Archaeological and Anthropological Sciences

https://link.springer.com/journal/12520

List of Papers (Total 125)

Plant microfossils in human dental calculus from Nemrik 9, a Pre-Pottery Neolithic site in Northern Iraq

Samples of dental calculus were taken from 11 human individuals buried at Nemrik 9, a Pre-Pottery Neolithic site in Northern Iraq. All of them represented the time span of ca. 9100–8600 bp. In total, 95 microfossils were retrieved from these samples, including 70 phytoliths, 9 starch granules or clusters of starch, 3 pollens, and 1 xylem fragment. Most microfossils could be...

Shell we cook it? An experimental approach to the microarchaeological record of shellfish roasting

In this paper, we investigate the microarchaeological traces and archaeological visibility of shellfish cooking activities through a series of experimental procedures with direct roasting using wood-fueled fires and controlled heating in a muffle furnace. An interdisciplinary geoarchaeological approach, combining micromorphology, FTIR (in transmission and ATR collection modes...

Animal keeping in Chalcolithic north-central Anatolia: what can stable isotope analysis add?

Stable isotope analysis is an essential investigative technique, complementary to more traditional zooarchaeological approaches to elucidating animal keeping practices. Carbon (δ13C) and nitrogen (δ15N) stable isotope values of 132 domesticates (cattle, caprines and pigs) were evaluated to investigate one aspect of animal keeping, animal forage, at the Late Chalcolithic (mid...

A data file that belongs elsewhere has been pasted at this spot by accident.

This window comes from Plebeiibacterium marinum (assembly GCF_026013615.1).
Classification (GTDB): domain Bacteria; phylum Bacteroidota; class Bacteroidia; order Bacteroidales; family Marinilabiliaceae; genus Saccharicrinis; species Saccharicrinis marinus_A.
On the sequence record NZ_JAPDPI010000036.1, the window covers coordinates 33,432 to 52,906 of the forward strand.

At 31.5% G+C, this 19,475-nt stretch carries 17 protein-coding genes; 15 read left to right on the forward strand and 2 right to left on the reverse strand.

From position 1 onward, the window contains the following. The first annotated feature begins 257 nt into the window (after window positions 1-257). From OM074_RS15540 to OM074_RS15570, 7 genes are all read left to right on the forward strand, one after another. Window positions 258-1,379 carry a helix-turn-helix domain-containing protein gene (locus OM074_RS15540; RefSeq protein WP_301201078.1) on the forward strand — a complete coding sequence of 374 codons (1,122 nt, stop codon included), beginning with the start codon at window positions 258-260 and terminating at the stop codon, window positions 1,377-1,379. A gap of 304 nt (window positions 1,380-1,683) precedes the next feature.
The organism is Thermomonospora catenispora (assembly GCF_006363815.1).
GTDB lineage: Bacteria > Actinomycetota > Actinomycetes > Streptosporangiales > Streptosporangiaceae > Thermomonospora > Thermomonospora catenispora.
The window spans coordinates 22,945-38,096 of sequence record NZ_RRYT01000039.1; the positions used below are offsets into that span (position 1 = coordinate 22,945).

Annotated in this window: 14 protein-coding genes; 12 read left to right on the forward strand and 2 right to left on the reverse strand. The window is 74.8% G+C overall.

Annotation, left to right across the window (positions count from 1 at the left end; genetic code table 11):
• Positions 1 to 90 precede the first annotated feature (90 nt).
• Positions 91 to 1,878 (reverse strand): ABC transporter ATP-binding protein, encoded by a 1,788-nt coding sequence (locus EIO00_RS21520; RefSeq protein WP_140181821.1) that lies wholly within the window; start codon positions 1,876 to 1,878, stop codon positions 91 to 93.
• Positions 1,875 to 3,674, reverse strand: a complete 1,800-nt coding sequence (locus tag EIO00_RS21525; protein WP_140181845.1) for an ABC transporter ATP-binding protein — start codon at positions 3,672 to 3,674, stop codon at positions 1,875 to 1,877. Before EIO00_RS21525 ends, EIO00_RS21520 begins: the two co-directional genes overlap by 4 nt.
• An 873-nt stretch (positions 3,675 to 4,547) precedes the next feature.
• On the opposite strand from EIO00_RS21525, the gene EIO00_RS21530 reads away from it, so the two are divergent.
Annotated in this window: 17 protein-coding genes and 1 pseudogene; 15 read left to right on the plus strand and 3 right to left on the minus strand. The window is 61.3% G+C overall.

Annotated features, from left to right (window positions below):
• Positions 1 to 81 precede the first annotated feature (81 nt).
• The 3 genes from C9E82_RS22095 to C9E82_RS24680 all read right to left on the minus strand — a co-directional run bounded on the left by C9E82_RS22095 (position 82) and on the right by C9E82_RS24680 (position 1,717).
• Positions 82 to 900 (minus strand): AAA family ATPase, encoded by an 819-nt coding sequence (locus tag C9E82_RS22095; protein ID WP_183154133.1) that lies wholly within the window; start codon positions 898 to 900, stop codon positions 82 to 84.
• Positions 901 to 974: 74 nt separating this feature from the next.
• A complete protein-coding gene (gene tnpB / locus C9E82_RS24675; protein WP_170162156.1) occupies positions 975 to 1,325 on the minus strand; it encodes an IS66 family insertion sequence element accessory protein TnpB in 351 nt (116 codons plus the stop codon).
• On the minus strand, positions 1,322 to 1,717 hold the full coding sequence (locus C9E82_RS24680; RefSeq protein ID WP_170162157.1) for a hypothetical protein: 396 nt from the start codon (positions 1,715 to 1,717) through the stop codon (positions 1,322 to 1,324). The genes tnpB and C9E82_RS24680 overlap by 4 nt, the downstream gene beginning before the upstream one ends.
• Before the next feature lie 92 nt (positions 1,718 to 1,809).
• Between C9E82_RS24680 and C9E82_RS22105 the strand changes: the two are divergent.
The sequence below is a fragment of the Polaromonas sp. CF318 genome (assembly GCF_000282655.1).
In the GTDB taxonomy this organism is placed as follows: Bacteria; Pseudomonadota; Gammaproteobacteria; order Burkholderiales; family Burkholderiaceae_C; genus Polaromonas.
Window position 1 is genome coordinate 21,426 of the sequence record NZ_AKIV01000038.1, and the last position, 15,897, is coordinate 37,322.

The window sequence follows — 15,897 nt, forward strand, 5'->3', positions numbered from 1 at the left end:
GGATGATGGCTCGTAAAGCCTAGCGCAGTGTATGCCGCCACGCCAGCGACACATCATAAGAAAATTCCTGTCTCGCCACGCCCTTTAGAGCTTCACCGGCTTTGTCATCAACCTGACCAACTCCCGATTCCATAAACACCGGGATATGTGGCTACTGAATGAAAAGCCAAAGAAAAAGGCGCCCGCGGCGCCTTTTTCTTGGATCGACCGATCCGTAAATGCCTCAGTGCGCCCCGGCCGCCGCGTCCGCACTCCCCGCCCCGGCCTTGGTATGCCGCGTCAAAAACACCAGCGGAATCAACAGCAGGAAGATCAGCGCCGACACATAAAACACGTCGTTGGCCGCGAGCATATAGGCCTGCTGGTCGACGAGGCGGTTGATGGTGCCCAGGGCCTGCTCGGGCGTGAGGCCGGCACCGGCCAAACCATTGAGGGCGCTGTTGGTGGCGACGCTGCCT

The effect of population variation on the accuracy of sex estimates derived from basal occipital discriminant functions

Multiple discriminant functions that estimate sex from the dimensions of the basal occipital have been published. However, as there is limited exploration of basal dimension variation between groups, the accuracy of these functions when applied to archaeological material is unknown. This study compares basal dimensions between four known sex-at-death post-medieval European...

Impact of modern cattle feeding practices on milk fatty acid stable carbon isotope compositions emphasise the need for caution in selecting reference animal tissues and products for archaeological investigations